GFI in the News
Kenyan AG Vows to Fight Money Laundering Kingpins
Standard Media (Kenya), September 27, 2013
By James Mbaka
NAIROBI – The Attorney-General (AG) Prof Githu Muigai has warned that the Government will crackdown on perpetrators of illicit capital flows in the country.
Speaking in a Nairobi hotel, when he officially opened a workshop on Illicit Financial Flows (IFFs), the AG said the State has put in place measures to combat illegal transfer of cash into and out the country.
Can Xi’s Governing Strategy Succeed?
Brookings Institution, September 26, 2013
By Cheng Li and Ryan McElveen
When Xi Jinping assumed his position as the new face of the Chinese leadership in November 2012, the optimism was palpable. Emerging from what some considered to be a “lost decade” under the leadership of Hu Jintao, China was ready for a new approach to steering the Middle Kingdom’s continued global rise. In his first days, Xi earned deserved praise at home and abroad as he embarked on an anti-corruption campaign, called on officials to use plain language and avoid ostentation, proclaimed the ultimate importance of the rule of law, and followed in Deng Xiaoping’s economic reformist footsteps by traveling south to Shenzhen, the site of China’s first special economic zone.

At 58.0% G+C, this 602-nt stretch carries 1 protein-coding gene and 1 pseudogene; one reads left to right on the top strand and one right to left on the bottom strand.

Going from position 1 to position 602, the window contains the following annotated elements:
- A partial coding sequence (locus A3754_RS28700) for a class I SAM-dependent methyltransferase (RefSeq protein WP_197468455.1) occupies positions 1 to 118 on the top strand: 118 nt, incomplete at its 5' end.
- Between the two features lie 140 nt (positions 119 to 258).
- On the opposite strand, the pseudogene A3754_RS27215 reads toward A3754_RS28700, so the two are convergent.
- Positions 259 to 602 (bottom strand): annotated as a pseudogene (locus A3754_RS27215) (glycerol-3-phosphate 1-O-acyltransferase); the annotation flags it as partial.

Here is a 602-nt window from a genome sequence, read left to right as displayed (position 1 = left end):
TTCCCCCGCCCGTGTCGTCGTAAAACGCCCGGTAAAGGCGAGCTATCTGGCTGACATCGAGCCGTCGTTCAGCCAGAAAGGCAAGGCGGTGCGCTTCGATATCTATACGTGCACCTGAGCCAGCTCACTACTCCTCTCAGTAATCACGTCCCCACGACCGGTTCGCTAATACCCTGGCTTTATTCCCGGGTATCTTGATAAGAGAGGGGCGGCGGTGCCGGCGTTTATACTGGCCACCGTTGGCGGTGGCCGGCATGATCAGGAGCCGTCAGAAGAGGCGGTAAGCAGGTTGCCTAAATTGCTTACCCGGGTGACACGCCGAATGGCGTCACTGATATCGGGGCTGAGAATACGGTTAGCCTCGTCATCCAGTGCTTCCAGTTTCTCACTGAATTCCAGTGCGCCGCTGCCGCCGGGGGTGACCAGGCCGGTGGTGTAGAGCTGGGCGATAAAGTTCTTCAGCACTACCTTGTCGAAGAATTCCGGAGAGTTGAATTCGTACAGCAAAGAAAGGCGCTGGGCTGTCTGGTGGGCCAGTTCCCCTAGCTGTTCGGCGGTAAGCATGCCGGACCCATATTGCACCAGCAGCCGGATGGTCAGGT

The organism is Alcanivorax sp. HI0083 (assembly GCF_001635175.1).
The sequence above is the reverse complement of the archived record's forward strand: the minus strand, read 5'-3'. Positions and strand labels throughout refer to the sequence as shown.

As Xi’s honeymoon has progressed, however, the initial deluge of optimism has slowed to a trickle. Many watchers of the Chinese leadership have become dispirited by a lack of substantive progress toward much-needed political reform, while Chinese public intellectuals have been dismayed by orders instructing them not to speak about seven sensitive issues: universal values, freedom of the press, civil society, civil rights, past mistakes by the Chinese Communist Party (CCP), crony capitalism, and judicial independence. Media censorship has tightened, and participants in human rights activities have encountered increasing political harassment and even arrest.
Government study to assess quantum of black money yet to complete
PTI, September 30, 2013
NEW DELHI – The much-touted study to assess the estimate of black money stashed in the country and abroad is yet to be completed despite an assurance given by Government in 2011 to finish the task within 18 months.
The study was constituted in March 2011 when the nation was debating on the amount of black money stashed within as well as outside the country with figures being projected by politicians and civil society to lakh of crores.
Money changing businesses at heart of Saddle River Valley Bank case
The Record (Bergen County, NJ), September 30, 2013
By Hugh R. Morley
The presence of four casas de cambio, or money-changing businesses, at the heart of allegations that the former Saddle River Valley Bank violated federal anti-money-laundering laws was, in some ways, not surprising.